Six Valuable Features Offered by DCIM
Written by Nate Josephs
Sr. Systems Engineer/Data Center Manager
Prior to data center infrastructure management (DCIM), data center managers struggled to gather data center infrastructure data to understand existing capacity, view monitoring points, predict and proactively plan for future capacity needs, or integrate with existing systems. Data was collected from disparate sources, manually entered and was merely a snapshot in time soon to be outdated. These struggles were eliminated by taking advantage of some valuable features DCIM offers. The following is the first article in a series of three regarding DCIM. In this article I will discuss six valuable features DCIM provides.
Floor Plans and Rack Views – DCIM takes floor plans and front/back of rack drawings to another level by providing stencils of various IT equipment to be dragged n dropped into drawings. These stencils include make, model, dimensions, weight, estimated power draw, etc. which help in creating detailed drawings and generating accurate power and cooling capacity numbers. By clicking on racks within the floor plan, a rack’s front or rear view automatically appears for users to place and view equipment within that rack.
Real-time Monitoring – DCIM bridges the gap between facilities and IT monitoring by importing monitoring points from both facilities and IT equipment. Combining all monitoring points into DCIM provides a holistic view of data center power consumption and temperatures with timely readings. Power consumption monitoring data reduces risk by identifying which equipment is oversubscribed and saves money by revealing which equipment is idling and can be decommissioned or reallocated. Temperature monitoring reduces risk by preventing hot spots and can save money if temperatures indicate the data center is over cooled.
Creating “What If” Scenarios – DCIM can be used for in-depth proactive planning by creating virtual “what if” scenarios. For example, redundancy can be validated in an A/B configuration by turning off the A-side PDU within the DCIM software vs. real life to confirm a B-side PDU and all downstream electrical connections can handle the failover power load. Another example, effects on space, power and cooling capacity can be seen if a rack with high-density servers is inserted in DCIM prior to actually being installed. Creating these “what if” scenarios ensures power capacity is within limits before actually committing to a move, add or change.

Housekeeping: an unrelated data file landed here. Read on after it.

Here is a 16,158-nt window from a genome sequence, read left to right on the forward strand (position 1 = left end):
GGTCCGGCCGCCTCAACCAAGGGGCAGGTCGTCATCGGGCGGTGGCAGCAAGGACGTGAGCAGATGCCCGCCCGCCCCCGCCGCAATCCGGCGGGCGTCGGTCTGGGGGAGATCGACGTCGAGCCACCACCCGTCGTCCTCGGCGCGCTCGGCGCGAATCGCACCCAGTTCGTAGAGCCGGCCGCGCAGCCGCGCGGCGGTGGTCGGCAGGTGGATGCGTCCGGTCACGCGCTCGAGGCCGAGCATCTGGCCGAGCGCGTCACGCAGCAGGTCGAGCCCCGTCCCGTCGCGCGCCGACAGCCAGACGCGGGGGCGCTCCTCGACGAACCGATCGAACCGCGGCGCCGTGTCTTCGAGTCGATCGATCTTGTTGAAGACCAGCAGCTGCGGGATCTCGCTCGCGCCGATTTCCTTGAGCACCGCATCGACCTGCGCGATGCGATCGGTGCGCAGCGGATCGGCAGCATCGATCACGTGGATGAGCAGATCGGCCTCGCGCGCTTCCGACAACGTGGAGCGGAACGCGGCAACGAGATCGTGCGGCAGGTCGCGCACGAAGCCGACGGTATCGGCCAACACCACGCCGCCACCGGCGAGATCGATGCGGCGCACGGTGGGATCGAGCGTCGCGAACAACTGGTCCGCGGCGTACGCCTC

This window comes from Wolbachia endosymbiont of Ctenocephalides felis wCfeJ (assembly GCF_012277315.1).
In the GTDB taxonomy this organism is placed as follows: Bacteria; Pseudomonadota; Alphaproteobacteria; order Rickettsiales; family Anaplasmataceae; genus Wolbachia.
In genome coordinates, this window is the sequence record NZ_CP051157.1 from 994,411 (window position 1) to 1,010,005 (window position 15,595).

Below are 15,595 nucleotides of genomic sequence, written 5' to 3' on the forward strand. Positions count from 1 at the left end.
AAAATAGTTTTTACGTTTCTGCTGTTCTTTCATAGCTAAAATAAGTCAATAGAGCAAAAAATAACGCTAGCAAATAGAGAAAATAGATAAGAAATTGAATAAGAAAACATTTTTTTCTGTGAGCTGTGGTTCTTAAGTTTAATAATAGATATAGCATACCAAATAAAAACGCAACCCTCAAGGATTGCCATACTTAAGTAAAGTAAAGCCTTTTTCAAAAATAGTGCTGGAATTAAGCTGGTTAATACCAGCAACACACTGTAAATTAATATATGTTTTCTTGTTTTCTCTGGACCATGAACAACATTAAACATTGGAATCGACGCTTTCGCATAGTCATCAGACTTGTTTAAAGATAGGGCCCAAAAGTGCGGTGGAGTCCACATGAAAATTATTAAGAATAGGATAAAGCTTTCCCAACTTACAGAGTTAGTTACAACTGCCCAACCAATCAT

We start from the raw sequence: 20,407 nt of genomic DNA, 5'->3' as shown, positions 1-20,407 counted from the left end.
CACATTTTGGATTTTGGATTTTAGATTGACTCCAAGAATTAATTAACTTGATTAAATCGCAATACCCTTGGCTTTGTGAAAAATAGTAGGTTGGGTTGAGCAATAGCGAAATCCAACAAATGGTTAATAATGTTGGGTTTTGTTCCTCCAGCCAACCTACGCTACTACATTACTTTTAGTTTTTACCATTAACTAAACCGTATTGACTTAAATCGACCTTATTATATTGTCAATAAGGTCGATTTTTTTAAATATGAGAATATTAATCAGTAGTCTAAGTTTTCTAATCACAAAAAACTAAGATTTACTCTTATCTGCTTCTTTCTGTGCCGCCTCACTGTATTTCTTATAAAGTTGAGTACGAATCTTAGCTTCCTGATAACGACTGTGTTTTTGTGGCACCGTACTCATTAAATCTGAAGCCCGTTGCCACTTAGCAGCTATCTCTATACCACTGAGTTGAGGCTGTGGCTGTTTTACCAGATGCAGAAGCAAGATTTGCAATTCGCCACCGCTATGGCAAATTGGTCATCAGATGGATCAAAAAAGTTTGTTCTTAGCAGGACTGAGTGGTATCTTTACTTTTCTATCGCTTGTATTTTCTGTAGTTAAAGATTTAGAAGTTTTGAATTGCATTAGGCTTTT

Forecasting Future Capacity – Another way DCIM provides proactive planning is by forecasting the amount of future space, power and cooling capacity needed based on historical trends and predictive analysis which is then projected into the future over a given period of time. Forecasting avoids overprovisioning and reactionary OPEX spending.
Integration With Other Tools – By using an asset’s unique identifier such as a serial number, DCIM can integrate with a company’s IT Service Management (ITSM) and their configuration management database (CMDB). This eliminates duplicate spreadsheets and databases; provides awareness to all key stakeholders of any data center moves adds and changes; and ensures each asset’s lifecycle status is accurate and up to date.
Online Dashboards – Viewing datacenter capacity numbers, alarms, and alerts at a glance from anywhere at any time is a must for most data center managers responsible for multiple data centers. Most DCIM products respond to this need by offering real-time dashboards via a web browser. These dashboards show capacity numbers and alarms, but also reveal true costs to run certain services, ensure compliance by performing audits, and save time by providing easy access to any ad hoc reports needed.
As a data center manager, if you are having difficulty gathering meaningful and timely data about your data center, or the data comes from disparate sources, entered in antiquated spreadsheets or drawn on old floor plans, consider upgrading to DCIM. Upgrading to DCIM will allow you to reduce risk, save time, and lower your data center’s operating costs by taking advantage of these six valuable features.